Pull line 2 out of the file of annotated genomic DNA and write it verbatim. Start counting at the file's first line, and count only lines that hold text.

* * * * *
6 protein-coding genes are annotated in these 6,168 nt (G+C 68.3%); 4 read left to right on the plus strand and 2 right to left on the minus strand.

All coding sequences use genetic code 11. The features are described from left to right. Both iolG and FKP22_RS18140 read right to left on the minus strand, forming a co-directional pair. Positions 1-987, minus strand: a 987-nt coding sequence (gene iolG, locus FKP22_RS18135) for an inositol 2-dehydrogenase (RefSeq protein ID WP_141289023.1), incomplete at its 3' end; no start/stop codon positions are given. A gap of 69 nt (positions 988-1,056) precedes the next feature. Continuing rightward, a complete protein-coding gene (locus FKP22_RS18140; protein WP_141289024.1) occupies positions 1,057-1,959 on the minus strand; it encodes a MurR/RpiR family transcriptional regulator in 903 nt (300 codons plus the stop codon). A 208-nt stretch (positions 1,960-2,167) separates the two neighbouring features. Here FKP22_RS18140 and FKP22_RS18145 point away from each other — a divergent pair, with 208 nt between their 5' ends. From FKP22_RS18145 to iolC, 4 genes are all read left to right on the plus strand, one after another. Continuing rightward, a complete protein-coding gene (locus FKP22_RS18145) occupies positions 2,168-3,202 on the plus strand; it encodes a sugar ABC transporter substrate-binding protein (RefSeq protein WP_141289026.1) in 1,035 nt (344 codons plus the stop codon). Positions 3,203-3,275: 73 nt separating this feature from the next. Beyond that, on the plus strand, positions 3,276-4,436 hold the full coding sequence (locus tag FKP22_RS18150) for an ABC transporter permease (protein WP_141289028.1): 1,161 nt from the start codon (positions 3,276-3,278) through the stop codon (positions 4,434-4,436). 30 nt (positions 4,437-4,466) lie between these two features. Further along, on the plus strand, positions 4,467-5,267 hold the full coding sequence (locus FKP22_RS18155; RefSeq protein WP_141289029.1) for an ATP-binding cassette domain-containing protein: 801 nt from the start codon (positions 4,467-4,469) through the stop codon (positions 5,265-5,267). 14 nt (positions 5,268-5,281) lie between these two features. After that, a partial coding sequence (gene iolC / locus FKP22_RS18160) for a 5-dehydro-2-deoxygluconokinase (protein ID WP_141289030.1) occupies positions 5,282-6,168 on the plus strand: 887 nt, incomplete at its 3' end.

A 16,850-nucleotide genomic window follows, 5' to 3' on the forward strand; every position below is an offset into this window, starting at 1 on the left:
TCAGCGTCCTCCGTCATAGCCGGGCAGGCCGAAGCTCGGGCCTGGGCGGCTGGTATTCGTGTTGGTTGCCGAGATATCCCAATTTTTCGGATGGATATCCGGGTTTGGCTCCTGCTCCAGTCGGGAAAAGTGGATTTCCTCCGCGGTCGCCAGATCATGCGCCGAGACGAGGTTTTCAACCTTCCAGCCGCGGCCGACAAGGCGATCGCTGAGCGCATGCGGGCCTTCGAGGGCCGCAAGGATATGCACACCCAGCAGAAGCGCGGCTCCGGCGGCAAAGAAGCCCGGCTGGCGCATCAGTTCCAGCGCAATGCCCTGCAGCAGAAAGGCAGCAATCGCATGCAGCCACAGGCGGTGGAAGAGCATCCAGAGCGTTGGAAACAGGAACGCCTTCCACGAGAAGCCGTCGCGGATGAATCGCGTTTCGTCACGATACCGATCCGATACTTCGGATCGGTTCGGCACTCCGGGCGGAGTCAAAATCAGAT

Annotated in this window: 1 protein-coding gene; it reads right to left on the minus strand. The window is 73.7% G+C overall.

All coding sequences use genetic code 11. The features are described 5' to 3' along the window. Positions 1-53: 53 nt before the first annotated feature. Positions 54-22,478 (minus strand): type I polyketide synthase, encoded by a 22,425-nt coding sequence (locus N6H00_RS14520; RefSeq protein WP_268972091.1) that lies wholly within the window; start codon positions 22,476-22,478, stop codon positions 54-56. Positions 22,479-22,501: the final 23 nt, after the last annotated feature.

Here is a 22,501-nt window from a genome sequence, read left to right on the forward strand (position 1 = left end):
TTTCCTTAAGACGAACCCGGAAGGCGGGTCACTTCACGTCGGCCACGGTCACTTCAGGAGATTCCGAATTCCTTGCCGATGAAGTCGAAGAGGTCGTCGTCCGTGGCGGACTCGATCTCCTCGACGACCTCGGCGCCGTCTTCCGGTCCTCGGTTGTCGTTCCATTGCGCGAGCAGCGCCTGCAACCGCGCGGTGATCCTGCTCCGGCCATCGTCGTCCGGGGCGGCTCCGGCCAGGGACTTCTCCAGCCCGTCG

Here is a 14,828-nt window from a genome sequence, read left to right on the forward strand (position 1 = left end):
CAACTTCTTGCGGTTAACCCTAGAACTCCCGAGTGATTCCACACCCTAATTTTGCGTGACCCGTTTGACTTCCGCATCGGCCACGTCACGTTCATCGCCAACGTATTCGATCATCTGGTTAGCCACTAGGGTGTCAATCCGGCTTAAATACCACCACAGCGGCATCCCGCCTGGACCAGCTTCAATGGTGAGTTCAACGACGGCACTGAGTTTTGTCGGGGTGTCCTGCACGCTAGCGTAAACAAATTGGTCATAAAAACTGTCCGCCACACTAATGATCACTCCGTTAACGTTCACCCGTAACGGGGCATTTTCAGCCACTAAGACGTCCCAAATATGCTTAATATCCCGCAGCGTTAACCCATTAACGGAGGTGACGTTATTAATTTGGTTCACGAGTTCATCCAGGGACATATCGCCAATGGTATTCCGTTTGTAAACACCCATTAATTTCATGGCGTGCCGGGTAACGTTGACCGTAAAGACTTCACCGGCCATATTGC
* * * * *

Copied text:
All coding sequences use genetic code 11. The features are described from left to right. Both iolG and FKP22_RS18140 read right to left on the minus strand, forming a co-directional pair. Positions 1-987, minus strand: a 987-nt coding sequence (gene iolG, locus FKP22_RS18135) for an inositol 2-dehydrogenase (RefSeq protein ID WP_141289023.1), incomplete at its 3' end; no start/stop codon positions are given. A gap of 69 nt (positions 988-1,056) precedes the next feature. Continuing rightward, a complete protein-coding gene (locus FKP22_RS18140; protein WP_141289024.1) occupies positions 1,057-1,959 on the minus strand; it encodes a MurR/RpiR family transcriptional regulator in 903 nt (300 codons plus the stop codon). A 208-nt stretch (positions 1,960-2,167) separates the two neighbouring features. Here FKP22_RS18140 and FKP22_RS18145 point away from each other — a divergent pair, with 208 nt between their 5' ends. From FKP22_RS18145 to iolC, 4 genes are all read left to right on the plus strand, one after another. Continuing rightward, a complete protein-coding gene (locus FKP22_RS18145) occupies positions 2,168-3,202 on the plus strand; it encodes a sugar ABC transporter substrate-binding protein (RefSeq protein WP_141289026.1) in 1,035 nt (344 codons plus the stop codon). Positions 3,203-3,275: 73 nt separating this feature from the next. Beyond that, on the plus strand, positions 3,276-4,436 hold the full coding sequence (locus tag FKP22_RS18150) for an ABC transporter permease (protein WP_141289028.1): 1,161 nt from the start codon (positions 3,276-3,278) through the stop codon (positions 4,434-4,436). 30 nt (positions 4,437-4,466) lie between these two features. Further along, on the plus strand, positions 4,467-5,267 hold the full coding sequence (locus FKP22_RS18155; RefSeq protein WP_141289029.1) for an ATP-binding cassette domain-containing protein: 801 nt from the start codon (positions 4,467-4,469) through the stop codon (positions 5,265-5,267). 14 nt (positions 5,268-5,281) lie between these two features. After that, a partial coding sequence (gene iolC / locus FKP22_RS18160) for a 5-dehydro-2-deoxygluconokinase (protein ID WP_141289030.1) occupies positions 5,282-6,168 on the plus strand: 887 nt, incomplete at its 3' end.